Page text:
Arkansas landowner seeking a foothold for blight-resistant chestnuts
By Ryan McGeeney
U of A System Division of Agriculture
May 20, 2016
- Grower planting hybrid created to be resistant to blight
- Grove being planted for wildlife habitat
(With art at https://flic.kr/s/aHskAEHkne)
ST. FRANCIS COUNTY, Ark. —A desire to attract deer has led a St. Francis man to try and build an orchard of a hybrid tree whose breeders hope can bring chestnuts, in some form, back to North American shores.
Once a giant of the forest, American Chestnut trees by the millions were felled more than a century ago when an invasive blight swept through the country. American Chestnuts were once common across the Appalachians Mountains and elsewhere in the eastern United States, was highly prized for its fine wood, which found use in musical instruments, shingles, siding, fence posts and furniture. Its nuts were valued as a protein source by native Americans and as a flavoring in many savory and sweet dishes internationally.
Arkansas was not within the range of American Chestnuts, but the state was home to a cousin, the Ozark Chinquapin, which has also been victim of the blight. (See: http://ozarkchinquapin.com/)
Now, using a blight-resistant hybrid drawing from both the American and Chinese Chestnut varieties, one landowner is hoping to establish a new grove in eastern Arkansas, one acre at a time.
Planting for wildlife
This April, Randy Baldwin, a St. Francis County landowner, planted 115 Dunstan Chestnut trees on about two acres near Colt. Baldwin, a hunter and fisherman, said that after purchasing the land, he began researching trees that would be suitable for attracting deer to the area.
“Apparently, deer just love them,” Baldwin said. “And the more I read, the more interested he became.”
Tamara Walkingstick, associate director of the Arkansas Forest Resource Center and associate professor of Forestry for the University of Arkansas System Division of Agriculture, said the American Chestnut tree was always rare in Arkansas, the Ozark Chinquapin, a member of the chestnut family, was common throughout Arkansas and Missouri. But the wave of blight that swept across the country made both exceedingly rare in the Ozarks and Southern Plains.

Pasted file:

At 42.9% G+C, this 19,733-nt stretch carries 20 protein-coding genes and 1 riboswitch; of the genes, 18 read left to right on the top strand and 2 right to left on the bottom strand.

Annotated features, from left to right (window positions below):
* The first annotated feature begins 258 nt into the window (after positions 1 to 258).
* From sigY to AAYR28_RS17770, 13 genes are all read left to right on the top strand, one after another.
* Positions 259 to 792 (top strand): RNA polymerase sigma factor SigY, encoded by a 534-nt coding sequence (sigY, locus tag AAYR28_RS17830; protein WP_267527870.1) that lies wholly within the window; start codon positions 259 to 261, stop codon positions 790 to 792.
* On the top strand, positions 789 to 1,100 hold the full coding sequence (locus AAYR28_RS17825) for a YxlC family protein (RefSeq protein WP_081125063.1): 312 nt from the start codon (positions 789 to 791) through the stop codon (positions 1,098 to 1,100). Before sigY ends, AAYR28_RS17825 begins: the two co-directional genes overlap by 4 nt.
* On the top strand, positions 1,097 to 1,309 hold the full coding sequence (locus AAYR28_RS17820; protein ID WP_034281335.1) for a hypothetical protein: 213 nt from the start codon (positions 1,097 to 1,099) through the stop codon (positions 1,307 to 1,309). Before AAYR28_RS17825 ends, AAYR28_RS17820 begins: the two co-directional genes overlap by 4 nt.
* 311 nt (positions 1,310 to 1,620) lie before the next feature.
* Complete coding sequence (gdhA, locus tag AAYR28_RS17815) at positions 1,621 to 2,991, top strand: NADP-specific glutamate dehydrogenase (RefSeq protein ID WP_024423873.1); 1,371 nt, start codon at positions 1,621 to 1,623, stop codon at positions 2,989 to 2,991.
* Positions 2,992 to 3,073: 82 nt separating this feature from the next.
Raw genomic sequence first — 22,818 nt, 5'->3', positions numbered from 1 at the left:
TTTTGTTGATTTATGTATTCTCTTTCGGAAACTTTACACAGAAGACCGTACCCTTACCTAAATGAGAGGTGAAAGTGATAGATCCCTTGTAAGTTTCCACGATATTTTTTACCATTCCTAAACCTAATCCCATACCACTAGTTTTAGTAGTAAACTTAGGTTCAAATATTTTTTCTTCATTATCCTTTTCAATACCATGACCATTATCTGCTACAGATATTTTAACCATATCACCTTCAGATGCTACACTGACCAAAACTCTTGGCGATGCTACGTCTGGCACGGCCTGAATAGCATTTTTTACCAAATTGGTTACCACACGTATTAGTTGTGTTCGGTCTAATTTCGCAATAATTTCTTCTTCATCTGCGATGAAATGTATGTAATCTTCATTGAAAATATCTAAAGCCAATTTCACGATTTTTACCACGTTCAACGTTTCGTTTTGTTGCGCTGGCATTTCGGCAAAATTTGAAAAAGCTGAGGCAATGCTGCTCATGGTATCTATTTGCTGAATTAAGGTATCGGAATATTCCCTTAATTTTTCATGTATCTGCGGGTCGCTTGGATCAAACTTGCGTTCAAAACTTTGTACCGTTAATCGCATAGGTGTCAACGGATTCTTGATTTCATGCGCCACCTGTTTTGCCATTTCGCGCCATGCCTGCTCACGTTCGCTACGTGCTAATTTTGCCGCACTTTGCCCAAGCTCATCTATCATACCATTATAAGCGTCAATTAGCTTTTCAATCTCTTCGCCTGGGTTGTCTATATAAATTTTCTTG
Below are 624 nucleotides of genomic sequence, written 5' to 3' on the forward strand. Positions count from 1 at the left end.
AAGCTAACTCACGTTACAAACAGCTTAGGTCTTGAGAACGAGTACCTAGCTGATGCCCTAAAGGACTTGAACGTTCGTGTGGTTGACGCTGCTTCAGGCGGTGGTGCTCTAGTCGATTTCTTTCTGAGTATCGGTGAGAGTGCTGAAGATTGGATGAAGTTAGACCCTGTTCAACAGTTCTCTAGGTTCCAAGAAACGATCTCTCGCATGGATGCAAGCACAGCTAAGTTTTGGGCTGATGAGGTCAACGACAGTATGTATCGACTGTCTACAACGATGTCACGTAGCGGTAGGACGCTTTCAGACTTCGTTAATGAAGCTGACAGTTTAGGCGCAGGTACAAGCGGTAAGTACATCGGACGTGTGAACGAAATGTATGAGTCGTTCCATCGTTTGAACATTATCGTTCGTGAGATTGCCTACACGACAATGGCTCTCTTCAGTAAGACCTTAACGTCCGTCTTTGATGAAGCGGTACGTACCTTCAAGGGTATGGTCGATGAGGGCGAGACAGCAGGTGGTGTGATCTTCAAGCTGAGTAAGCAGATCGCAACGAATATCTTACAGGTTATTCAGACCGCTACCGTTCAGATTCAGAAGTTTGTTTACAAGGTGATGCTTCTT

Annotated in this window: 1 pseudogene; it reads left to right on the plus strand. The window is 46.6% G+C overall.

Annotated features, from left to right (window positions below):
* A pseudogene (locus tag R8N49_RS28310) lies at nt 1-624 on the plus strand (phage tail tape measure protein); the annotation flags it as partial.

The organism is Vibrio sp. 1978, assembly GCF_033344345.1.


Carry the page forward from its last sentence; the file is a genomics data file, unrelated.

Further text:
“The disease came in about 1904, probably on horticultural stock, and then it just spread and spread,” Walkingstick said. “The American Chestnut and the Ozark Chinquapin, they are not extinct species — you’ll still see them in the woods. Typically, the tree will be infected, but it keeps growing, then it dies back to the root, and then try again. It might even try to fruit and have the burs — and those might have some inherent resistance.”
In the 1950s, a group of breeders, including Robert Dunstan in North Carolina, cross-pollinated American Chestnut trees with three Chinese Chestnut varieties, eventually creating the Dunstan Chestnut, which can grow to 60 feet tall, and reflect both American and Chinese chestnut traits. The seeds are now available through many retail outlets, although Walkingstick cautioned potential growers to carefully investigate the source of seeds before they purchase and plant them.
Baldwin said that during his own research, he discovered that the Dunstans can tolerate a wide spectrum of pH balance in soils, but that drainage is crucial.
“I talked with folks in Illinois, Iowa and Pennsylvania,” he said. “The one thing everyone told me was to definitely make sure I had the right piece of property before I ever planted a tree.”
Dunstans are sensitive to moisture, he said, and low-lying areas and soils with poor drainage should be avoided. Baldwin said he enlisted the help of St. Francis County Cooperative Extension Service agent Cody Griffin to test his soil and give his grove the best chances for success.
Baldwin said he hopes to continue to expand his orchard by about an acre each year.
To learn more about efforts to restore the American Chestnut, see http://www.acf.org/resources.php. To learn more about the trees of Arkansas or developing wildlife habitat, contact your local Cooperative Extension Service agent or visit www.uaex.edu.
The University of Arkansas System Division of Agriculture offers all its Extension and Research programs and services without regard to race, color, sex, gender identity, sexual orientation, national origin, religion, age, disability, marital or veteran status, genetic information, or any other legally protected status, and is an Affirmative Action/Equal Opportunity Employer.
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Media Contact: Mary Hightower
Dir. of Communication Services
U of A Division of Agriculture
Cooperative Extension Service